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United Airlines Moves Its Grounded 737 MAX to Aircraft Graveyard

With no end in sight to the Boeing 737 MAX ground order, United Airlines has a plan to preserve the aircraft. The airline will be moving their 14 to a state often associated with aircraft graveyards: Arizona.

Because the ground order on Boeing’s 737 MAX aircraft remains, United Airlines wants to do everything they can to preserve their inactive aircraft–and plan on doing that by sending them to a very dry location. CNBC reports the Chicago-based carrier will move all of their 737 MAX airframes to Arizona.

United currently has 14 737 MAX 9 aircraft in their fleet, with orders for over 120 more to be added in the future. These are not to be confused with the 737 MAX 8, on which the two fatal accidents occurred.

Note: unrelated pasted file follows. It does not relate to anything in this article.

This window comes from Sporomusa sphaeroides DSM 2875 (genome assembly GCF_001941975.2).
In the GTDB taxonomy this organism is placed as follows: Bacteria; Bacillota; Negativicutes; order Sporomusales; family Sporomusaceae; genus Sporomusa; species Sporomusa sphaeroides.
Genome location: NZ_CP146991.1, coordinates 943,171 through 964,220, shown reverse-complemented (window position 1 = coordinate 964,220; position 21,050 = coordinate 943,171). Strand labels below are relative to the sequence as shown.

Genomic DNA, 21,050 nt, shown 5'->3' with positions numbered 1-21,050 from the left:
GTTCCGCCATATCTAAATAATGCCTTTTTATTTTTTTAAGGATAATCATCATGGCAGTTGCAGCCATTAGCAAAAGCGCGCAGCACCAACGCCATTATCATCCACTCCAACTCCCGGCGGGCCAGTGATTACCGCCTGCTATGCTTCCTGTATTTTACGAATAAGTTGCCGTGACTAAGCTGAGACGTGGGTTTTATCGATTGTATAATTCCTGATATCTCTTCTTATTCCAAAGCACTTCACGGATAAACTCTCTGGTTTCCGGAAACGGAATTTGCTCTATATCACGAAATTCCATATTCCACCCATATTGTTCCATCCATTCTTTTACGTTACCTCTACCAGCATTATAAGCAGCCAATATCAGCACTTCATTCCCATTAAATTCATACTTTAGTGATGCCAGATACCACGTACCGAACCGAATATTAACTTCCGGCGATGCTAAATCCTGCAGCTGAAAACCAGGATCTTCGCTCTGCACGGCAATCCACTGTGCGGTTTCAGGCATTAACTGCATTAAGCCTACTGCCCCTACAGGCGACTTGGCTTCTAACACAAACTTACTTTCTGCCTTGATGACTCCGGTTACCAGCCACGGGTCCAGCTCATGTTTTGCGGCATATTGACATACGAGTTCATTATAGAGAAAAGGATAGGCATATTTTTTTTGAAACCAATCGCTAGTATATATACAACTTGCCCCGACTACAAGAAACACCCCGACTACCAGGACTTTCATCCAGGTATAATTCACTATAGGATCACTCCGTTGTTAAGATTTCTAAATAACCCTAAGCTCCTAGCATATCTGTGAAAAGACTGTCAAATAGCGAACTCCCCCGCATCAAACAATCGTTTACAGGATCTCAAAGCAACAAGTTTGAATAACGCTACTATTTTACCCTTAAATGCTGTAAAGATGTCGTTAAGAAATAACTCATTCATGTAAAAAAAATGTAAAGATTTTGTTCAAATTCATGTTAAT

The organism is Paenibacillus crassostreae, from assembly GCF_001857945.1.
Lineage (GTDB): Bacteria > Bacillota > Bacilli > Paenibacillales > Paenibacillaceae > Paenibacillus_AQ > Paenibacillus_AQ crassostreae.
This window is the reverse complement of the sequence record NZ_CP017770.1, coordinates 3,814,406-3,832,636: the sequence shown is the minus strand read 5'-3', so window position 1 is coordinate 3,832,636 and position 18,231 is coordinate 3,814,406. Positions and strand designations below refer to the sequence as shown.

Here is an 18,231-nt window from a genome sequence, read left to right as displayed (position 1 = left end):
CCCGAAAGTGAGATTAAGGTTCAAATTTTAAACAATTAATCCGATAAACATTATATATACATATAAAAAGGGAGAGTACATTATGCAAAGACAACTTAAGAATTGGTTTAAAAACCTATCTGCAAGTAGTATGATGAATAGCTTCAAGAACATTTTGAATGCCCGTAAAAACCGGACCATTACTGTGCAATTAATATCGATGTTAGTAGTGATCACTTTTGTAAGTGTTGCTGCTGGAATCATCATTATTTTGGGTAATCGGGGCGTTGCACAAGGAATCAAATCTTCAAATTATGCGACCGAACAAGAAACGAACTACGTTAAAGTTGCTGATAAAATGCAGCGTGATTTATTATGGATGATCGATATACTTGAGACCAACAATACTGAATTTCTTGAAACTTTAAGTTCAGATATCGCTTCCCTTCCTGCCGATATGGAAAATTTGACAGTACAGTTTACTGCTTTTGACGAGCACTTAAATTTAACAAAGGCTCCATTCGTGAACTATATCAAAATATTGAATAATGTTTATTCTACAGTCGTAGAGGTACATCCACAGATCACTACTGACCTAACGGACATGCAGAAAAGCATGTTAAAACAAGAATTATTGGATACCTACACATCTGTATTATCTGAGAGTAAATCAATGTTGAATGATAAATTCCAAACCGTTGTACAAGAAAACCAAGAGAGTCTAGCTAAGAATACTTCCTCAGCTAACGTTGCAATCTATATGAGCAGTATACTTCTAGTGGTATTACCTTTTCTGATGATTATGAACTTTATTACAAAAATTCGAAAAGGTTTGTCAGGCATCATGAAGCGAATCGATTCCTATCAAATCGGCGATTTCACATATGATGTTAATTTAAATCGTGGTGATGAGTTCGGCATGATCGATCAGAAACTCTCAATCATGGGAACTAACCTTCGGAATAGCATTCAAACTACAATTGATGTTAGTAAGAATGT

To move the aircraft, United sought special permission from the Federal Aviation Administration to fly the MAX outside of the ground order. Until recently, the airframes were stored at Los Angeles International Airport (LAX) and Houston George Bush Intercontinental Airport (IAH). But with hurricane season upcoming and continued construction in Los Angeles, the airline decided their aircraft would be safer in the desert.

Arizona is home to the 309th Aerospace Maintenance and Regeneration Group at Davis-Monthan Air Force Base in Pima, better known as one of the “Aircraft Boneyards” in the southwest. While United has not specified where in Arizona the aircraft are going, the region is popular for aircraft storage due to its dry climate and predictable weather.

While United is hopeful the aircraft could fly again by November 2019, the carrier says moving the flights to the desert do not change any of their plans. Other airlines are not as hopeful: Southwest Airlines has cut 20 nonstop services due to the 737 MAX grounding and stated their impacted fleet won’t fly again until 2020.


[Featured Image: YouTube/ Gung Ho Vids]

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